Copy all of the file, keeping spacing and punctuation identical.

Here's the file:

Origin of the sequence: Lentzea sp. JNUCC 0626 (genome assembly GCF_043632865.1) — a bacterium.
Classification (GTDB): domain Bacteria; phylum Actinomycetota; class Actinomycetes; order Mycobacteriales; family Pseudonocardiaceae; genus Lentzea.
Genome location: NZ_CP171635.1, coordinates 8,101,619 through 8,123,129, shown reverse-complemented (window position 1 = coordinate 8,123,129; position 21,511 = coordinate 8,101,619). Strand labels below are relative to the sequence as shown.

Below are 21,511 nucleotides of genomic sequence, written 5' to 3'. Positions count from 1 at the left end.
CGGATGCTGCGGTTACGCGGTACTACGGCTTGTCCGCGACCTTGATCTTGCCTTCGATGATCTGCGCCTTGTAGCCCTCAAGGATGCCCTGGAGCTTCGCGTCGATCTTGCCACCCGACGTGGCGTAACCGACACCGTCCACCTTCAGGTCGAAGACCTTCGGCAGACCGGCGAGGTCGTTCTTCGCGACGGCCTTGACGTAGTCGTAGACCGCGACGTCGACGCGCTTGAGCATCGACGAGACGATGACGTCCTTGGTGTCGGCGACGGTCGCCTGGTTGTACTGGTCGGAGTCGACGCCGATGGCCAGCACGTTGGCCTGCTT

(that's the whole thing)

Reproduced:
Origin of the sequence: Lentzea sp. JNUCC 0626 (genome assembly GCF_043632865.1) — a bacterium.
Classification (GTDB): domain Bacteria; phylum Actinomycetota; class Actinomycetes; order Mycobacteriales; family Pseudonocardiaceae; genus Lentzea.
Genome location: NZ_CP171635.1, coordinates 8,101,619 through 8,123,129, shown reverse-complemented (window position 1 = coordinate 8,123,129; position 21,511 = coordinate 8,101,619). Strand labels below are relative to the sequence as shown.

Below are 21,511 nucleotides of genomic sequence, written 5' to 3'. Positions count from 1 at the left end.
CGGATGCTGCGGTTACGCGGTACTACGGCTTGTCCGCGACCTTGATCTTGCCTTCGATGATCTGCGCCTTGTAGCCCTCAAGGATGCCCTGGAGCTTCGCGTCGATCTTGCCACCCGACGTGGCGTAACCGACACCGTCCACCTTCAGGTCGAAGACCTTCGGCAGACCGGCGAGGTCGTTCTTCGCGACGGCCTTGACGTAGTCGTAGACCGCGACGTCGACGCGCTTGAGCATCGACGAGACGATGACGTCCTTGGTGTCGGCGACGGTCGCCTGGTTGTACTGGTCGGAGTCGACGCCGATGGCCAGCACGTTGGCCTGCTT